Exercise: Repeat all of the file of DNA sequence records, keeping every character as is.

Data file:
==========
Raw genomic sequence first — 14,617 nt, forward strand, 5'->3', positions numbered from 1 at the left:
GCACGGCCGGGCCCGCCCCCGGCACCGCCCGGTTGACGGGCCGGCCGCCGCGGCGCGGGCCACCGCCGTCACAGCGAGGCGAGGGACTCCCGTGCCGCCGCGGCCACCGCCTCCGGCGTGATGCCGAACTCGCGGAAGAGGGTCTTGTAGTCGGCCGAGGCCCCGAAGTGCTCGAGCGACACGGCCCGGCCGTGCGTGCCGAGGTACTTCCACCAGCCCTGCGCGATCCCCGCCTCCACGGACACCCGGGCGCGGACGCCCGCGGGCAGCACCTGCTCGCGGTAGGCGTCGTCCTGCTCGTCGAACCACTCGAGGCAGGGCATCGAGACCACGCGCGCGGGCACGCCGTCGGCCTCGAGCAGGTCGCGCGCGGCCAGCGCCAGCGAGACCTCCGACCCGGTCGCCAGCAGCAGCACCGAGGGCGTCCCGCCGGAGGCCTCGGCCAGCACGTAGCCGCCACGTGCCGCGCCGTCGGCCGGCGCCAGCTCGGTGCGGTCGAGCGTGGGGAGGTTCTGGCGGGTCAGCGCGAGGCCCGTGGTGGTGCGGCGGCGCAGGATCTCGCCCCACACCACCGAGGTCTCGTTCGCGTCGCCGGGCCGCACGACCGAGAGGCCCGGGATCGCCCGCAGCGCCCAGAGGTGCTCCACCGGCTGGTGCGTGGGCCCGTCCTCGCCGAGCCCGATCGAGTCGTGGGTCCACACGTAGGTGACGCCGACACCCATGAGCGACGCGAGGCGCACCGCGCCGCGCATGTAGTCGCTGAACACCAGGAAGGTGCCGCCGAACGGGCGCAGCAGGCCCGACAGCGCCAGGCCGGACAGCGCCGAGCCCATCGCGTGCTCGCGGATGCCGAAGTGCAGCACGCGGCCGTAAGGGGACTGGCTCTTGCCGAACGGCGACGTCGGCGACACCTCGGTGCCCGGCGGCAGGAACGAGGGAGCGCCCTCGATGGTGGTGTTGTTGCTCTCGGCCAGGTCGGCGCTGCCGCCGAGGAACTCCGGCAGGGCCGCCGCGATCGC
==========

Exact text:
Raw genomic sequence first — 14,617 nt, forward strand, 5'->3', positions numbered from 1 at the left:
GCACGGCCGGGCCCGCCCCCGGCACCGCCCGGTTGACGGGCCGGCCGCCGCGGCGCGGGCCACCGCCGTCACAGCGAGGCGAGGGACTCCCGTGCCGCCGCGGCCACCGCCTCCGGCGTGATGCCGAACTCGCGGAAGAGGGTCTTGTAGTCGGCCGAGGCCCCGAAGTGCTCGAGCGACACGGCCCGGCCGTGCGTGCCGAGGTACTTCCACCAGCCCTGCGCGATCCCCGCCTCCACGGACACCCGGGCGCGGACGCCCGCGGGCAGCACCTGCTCGCGGTAGGCGTCGTCCTGCTCGTCGAACCACTCGAGGCAGGGCATCGAGACCACGCGCGCGGGCACGCCGTCGGCCTCGAGCAGGTCGCGCGCGGCCAGCGCCAGCGAGACCTCCGACCCGGTCGCCAGCAGCAGCACCGAGGGCGTCCCGCCGGAGGCCTCGGCCAGCACGTAGCCGCCACGTGCCGCGCCGTCGGCCGGCGCCAGCTCGGTGCGGTCGAGCGTGGGGAGGTTCTGGCGGGTCAGCGCGAGGCCCGTGGTGGTGCGGCGGCGCAGGATCTCGCCCCACACCACCGAGGTCTCGTTCGCGTCGCCGGGCCGCACGACCGAGAGGCCCGGGATCGCCCGCAGCGCCCAGAGGTGCTCCACCGGCTGGTGCGTGGGCCCGTCCTCGCCGAGCCCGATCGAGTCGTGGGTCCACACGTAGGTGACGCCGACACCCATGAGCGACGCGAGGCGCACCGCGCCGCGCATGTAGTCGCTGAACACCAGGAAGGTGCCGCCGAACGGGCGCAGCAGGCCCGACAGCGCCAGGCCGGACAGCGCCGAGCCCATCGCGTGCTCGCGGATGCCGAAGTGCAGCACGCGGCCGTAAGGGGACTGGCTCTTGCCGAACGGCGACGTCGGCGACACCTCGGTGCCCGGCGGCAGGAACGAGGGAGCGCCCTCGATGGTGGTGTTGTTGCTCTCGGCCAGGTCGGCGCTGCCGCCGAGGAACTCCGGCAGGGCCGCCGCGATCGC